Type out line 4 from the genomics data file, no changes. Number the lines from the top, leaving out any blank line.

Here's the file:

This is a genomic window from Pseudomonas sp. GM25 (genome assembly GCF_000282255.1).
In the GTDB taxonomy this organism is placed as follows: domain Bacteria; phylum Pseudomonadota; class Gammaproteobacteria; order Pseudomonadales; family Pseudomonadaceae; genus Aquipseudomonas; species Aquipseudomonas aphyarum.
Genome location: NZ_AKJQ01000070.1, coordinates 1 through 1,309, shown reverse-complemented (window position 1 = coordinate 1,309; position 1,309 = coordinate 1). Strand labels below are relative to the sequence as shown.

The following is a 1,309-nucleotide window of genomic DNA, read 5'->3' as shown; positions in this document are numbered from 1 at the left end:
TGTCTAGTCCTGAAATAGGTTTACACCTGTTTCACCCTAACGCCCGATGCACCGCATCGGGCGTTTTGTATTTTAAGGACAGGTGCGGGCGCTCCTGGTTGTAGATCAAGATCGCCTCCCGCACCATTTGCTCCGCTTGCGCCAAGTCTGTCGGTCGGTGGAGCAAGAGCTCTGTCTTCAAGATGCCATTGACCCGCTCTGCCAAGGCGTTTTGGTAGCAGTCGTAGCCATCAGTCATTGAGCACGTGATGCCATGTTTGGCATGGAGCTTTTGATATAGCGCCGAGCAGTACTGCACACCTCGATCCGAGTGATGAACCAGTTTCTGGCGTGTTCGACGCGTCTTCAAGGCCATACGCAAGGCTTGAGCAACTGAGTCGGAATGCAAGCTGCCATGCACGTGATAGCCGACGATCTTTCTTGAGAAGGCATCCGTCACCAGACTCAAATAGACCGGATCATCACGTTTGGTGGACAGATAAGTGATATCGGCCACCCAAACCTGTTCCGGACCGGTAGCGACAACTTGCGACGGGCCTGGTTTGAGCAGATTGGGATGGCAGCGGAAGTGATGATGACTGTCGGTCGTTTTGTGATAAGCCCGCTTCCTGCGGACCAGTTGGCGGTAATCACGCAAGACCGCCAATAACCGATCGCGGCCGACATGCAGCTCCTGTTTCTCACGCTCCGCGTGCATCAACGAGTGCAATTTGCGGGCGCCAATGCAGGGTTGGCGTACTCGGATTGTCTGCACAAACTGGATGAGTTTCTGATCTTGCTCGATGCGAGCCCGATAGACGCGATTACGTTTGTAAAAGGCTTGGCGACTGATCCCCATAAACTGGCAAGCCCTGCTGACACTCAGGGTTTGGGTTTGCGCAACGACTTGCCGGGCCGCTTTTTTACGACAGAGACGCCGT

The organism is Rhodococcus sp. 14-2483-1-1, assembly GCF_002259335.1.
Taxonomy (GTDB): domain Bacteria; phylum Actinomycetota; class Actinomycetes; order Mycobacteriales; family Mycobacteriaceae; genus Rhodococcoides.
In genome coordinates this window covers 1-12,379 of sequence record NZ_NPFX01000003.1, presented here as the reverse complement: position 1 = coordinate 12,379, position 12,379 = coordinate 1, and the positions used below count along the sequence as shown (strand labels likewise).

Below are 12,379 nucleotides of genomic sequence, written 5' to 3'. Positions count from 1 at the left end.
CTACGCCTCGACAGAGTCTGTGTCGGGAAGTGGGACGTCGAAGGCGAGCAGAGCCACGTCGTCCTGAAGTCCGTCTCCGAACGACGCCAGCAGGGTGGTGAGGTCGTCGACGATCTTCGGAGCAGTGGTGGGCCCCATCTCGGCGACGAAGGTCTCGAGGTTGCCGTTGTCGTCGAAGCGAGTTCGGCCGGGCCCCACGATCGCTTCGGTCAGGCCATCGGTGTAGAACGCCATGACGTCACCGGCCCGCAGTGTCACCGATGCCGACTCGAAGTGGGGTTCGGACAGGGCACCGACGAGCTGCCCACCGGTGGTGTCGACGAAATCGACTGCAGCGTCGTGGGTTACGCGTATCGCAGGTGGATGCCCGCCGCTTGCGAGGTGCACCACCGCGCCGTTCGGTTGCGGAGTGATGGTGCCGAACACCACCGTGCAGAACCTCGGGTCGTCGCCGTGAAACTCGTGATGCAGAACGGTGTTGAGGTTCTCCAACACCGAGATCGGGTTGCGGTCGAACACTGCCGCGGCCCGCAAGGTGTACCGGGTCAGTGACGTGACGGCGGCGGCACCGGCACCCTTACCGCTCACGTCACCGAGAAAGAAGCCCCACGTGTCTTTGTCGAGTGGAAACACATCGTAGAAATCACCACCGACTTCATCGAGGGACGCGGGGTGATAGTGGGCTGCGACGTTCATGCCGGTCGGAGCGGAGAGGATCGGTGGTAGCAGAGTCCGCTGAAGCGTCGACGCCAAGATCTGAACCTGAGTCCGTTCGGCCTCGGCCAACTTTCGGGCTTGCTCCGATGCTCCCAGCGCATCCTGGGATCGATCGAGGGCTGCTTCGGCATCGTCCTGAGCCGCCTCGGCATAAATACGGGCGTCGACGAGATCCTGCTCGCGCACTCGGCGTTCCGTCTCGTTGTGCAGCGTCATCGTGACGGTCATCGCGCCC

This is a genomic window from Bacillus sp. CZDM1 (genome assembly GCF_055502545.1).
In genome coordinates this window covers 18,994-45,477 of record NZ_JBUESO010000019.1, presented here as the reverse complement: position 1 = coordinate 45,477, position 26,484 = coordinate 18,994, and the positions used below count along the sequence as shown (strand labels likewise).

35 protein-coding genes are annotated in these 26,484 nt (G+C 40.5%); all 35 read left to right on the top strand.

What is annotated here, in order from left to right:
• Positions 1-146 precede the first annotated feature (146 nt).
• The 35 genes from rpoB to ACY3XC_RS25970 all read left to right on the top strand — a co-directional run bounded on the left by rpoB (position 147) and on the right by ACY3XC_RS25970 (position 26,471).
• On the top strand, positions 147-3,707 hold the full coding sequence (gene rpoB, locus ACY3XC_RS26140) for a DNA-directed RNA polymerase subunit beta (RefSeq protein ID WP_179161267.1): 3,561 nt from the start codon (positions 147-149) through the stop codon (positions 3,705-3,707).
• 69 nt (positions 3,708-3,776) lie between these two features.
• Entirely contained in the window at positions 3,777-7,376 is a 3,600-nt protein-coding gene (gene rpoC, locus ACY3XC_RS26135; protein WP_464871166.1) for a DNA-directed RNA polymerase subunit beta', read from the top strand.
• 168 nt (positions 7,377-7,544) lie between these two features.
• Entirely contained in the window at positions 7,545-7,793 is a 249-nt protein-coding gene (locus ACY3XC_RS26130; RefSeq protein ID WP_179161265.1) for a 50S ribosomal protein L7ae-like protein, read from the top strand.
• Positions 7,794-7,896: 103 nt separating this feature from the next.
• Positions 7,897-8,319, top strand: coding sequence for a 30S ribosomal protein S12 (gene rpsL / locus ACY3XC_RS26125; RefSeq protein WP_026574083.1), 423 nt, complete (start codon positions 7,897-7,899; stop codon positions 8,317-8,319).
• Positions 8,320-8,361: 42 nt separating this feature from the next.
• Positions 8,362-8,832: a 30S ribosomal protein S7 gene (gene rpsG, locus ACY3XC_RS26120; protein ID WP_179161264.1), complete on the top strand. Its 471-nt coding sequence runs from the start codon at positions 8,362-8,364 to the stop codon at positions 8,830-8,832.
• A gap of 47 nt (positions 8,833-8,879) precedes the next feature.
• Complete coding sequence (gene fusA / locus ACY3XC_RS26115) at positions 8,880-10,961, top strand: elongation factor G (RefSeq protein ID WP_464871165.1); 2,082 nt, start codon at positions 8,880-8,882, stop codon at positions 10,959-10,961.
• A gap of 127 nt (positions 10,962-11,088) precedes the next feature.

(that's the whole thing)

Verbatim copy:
The following is a 1,309-nucleotide window of genomic DNA, read 5'->3' as shown; positions in this document are numbered from 1 at the left end: